Dear Mary: My son is looking for an apartment near his new job in order to avoid a horrendous daily commute. He recently told me that each time a landlord/manager runs a credit check on him, his credit score drops 15 points. What recourse does he have?
Dear Judy: Most potential landlords and their management companies do check a potential tenant’s credit history because it’s a good indicator of how a person lives his or her life.
Credit inquiries are classified as either “hard inquiries” or “soft inquiries”—only hard inquiries have an affect on one’s FICO score.
Soft inquiries are all credit inquiries where your credit is NOT being reviewed by a prospective lender. These include inquiries where you’re checking your own credit, and inquiries made by businesses with whom you already have a credit account.
Hard inquiries are inquiries where a potential lender is reviewing your credit because you’ve applied for credit with them. These include credit checks when you’ve applied for an auto loan, mortgage, credit card, insurance and a search for a rental property such as an apartment.
Each of these types of credit checks count as a single inquiry. One exception occurs when you are “rate shopping”. That’s a smart thing to do, and your FICO score considers all inquiries within a 45-day period for a mortgage, an auto loan or a student loan as a single inquiry. This same guideline also applies to a search for a rental property such as an apartment. Your son can avoid lowering his FICO Score by doing his apartment hunting within a short period.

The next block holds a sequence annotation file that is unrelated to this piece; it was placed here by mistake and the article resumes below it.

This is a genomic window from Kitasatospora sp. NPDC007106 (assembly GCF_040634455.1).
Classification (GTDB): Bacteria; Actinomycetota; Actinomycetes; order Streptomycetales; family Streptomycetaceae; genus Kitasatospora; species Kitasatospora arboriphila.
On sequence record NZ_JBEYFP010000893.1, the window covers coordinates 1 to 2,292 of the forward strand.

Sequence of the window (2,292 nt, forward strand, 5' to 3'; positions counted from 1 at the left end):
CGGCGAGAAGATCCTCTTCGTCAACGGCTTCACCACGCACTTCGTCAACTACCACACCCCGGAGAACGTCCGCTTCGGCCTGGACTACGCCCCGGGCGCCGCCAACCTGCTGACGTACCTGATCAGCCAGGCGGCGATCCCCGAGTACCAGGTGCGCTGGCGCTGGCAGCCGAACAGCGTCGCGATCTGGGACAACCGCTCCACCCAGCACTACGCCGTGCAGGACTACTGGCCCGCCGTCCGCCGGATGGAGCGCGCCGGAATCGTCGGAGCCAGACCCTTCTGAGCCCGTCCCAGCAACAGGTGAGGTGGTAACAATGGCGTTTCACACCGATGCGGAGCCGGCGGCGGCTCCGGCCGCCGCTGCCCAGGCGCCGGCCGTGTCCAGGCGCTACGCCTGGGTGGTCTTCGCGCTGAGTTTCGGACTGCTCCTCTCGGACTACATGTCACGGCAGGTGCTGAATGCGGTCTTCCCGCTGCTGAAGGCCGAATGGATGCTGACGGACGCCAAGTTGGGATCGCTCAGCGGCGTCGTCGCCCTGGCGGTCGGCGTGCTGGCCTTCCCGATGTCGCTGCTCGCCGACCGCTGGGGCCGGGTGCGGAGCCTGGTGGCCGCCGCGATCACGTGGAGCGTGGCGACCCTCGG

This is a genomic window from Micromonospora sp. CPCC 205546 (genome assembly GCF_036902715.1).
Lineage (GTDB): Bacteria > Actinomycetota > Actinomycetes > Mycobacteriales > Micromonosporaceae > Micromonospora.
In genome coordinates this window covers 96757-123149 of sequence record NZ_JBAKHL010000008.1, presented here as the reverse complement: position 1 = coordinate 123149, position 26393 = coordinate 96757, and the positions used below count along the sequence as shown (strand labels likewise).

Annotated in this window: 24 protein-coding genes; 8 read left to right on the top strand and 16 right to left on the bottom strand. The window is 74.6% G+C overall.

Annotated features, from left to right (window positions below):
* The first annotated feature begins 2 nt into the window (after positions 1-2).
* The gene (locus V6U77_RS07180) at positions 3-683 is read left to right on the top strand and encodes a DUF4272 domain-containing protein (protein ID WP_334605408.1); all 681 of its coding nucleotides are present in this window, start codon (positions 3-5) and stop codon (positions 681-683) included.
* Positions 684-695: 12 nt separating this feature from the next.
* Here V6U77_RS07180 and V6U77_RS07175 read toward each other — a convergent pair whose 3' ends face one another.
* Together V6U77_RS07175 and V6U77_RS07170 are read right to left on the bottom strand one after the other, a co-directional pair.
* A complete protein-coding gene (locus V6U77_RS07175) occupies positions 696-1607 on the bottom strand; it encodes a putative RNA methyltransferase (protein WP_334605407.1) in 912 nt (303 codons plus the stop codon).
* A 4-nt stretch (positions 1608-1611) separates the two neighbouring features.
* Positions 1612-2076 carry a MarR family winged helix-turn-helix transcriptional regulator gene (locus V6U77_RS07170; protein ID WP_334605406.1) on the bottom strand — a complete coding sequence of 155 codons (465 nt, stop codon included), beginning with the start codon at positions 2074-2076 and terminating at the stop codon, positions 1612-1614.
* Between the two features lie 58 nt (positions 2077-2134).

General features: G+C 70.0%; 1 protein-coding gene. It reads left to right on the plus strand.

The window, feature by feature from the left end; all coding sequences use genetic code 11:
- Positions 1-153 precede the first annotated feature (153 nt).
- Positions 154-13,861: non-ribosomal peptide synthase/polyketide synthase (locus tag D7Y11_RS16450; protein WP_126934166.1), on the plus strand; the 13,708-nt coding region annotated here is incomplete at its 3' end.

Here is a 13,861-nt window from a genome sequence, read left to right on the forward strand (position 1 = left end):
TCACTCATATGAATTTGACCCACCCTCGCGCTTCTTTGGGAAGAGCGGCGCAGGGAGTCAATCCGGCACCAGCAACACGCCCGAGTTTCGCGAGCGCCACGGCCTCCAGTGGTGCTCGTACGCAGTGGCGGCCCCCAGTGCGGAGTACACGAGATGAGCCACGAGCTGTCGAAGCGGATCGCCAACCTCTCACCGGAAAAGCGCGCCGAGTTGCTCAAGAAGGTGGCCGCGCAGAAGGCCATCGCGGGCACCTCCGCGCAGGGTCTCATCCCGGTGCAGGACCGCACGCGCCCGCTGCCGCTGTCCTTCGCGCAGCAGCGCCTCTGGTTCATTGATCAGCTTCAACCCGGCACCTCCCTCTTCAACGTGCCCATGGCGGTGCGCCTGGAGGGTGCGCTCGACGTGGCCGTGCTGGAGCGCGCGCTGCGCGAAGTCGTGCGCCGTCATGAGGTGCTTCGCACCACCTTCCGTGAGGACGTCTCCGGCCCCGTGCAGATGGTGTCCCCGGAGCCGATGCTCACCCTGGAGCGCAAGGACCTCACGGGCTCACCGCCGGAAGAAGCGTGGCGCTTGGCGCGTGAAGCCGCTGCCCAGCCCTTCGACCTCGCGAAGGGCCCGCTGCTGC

Generally, a single inquiry on its own will not reduce a person’s FICO score by 15 points—5 points would be more typical. In your son’s case, I can only assume that other factors, which he may or may not be aware of, have come into play to lower his score such as a his credit-card utilization rate (the ratio between his available credit and the amount he’s actually using at any given time), timely payments, other hard inquiries or any number of other factors in this crazy game of credit scoring.
Dear Mary: Will cosigning an auto loan for my son affect my credit score? Wayne
Dear Wayne: Absolutely. By cosigning, you are accepting full responsibility for the debt if the borrower (in this case, your son) does not pay as agreed. A cosigned account will appear on both your credit history and your son’s and will have an impact on both yours and your son’s credit scores.
My best advice, even though you didn’t ask, is that if you end up cosigning, consider this loan your own and that you will end up repaying it. If you cannot afford to do that, do not cosign.